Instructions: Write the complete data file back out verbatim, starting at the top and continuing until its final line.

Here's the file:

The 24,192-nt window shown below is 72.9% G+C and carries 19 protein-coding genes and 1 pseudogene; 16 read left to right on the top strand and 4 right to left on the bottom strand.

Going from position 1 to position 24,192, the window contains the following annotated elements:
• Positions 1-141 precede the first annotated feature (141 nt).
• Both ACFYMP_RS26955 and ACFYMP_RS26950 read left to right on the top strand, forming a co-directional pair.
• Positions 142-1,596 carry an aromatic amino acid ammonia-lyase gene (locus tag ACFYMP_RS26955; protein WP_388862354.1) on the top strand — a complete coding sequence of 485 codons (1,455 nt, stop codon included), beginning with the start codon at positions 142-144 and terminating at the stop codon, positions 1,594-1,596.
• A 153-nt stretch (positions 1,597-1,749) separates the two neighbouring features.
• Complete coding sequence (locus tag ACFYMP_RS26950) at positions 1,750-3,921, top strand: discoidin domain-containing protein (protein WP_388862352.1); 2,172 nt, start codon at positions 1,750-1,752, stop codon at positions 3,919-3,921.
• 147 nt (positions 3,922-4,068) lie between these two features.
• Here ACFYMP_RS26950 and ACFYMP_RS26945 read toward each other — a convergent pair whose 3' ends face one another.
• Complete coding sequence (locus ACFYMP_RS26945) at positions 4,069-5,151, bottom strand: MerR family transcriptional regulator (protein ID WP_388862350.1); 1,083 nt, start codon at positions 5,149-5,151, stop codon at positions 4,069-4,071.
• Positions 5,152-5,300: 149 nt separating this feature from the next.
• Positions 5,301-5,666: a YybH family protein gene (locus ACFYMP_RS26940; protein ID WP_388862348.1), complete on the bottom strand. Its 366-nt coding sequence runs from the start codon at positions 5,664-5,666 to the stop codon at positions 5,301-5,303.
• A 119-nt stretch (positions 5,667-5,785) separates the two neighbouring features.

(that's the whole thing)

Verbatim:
The 24,192-nt window shown below is 72.9% G+C and carries 19 protein-coding genes and 1 pseudogene; 16 read left to right on the top strand and 4 right to left on the bottom strand.

Going from position 1 to position 24,192, the window contains the following annotated elements:
• Positions 1-141 precede the first annotated feature (141 nt).
• Both ACFYMP_RS26955 and ACFYMP_RS26950 read left to right on the top strand, forming a co-directional pair.
• Positions 142-1,596 carry an aromatic amino acid ammonia-lyase gene (locus tag ACFYMP_RS26955; protein WP_388862354.1) on the top strand — a complete coding sequence of 485 codons (1,455 nt, stop codon included), beginning with the start codon at positions 142-144 and terminating at the stop codon, positions 1,594-1,596.
• A 153-nt stretch (positions 1,597-1,749) separates the two neighbouring features.
• Complete coding sequence (locus tag ACFYMP_RS26950) at positions 1,750-3,921, top strand: discoidin domain-containing protein (protein WP_388862352.1); 2,172 nt, start codon at positions 1,750-1,752, stop codon at positions 3,919-3,921.
• 147 nt (positions 3,922-4,068) lie between these two features.
• Here ACFYMP_RS26950 and ACFYMP_RS26945 read toward each other — a convergent pair whose 3' ends face one another.
• Complete coding sequence (locus ACFYMP_RS26945) at positions 4,069-5,151, bottom strand: MerR family transcriptional regulator (protein ID WP_388862350.1); 1,083 nt, start codon at positions 5,149-5,151, stop codon at positions 4,069-4,071.
• Positions 5,152-5,300: 149 nt separating this feature from the next.
• Positions 5,301-5,666: a YybH family protein gene (locus ACFYMP_RS26940; protein ID WP_388862348.1), complete on the bottom strand. Its 366-nt coding sequence runs from the start codon at positions 5,664-5,666 to the stop codon at positions 5,301-5,303.
• A 119-nt stretch (positions 5,667-5,785) separates the two neighbouring features.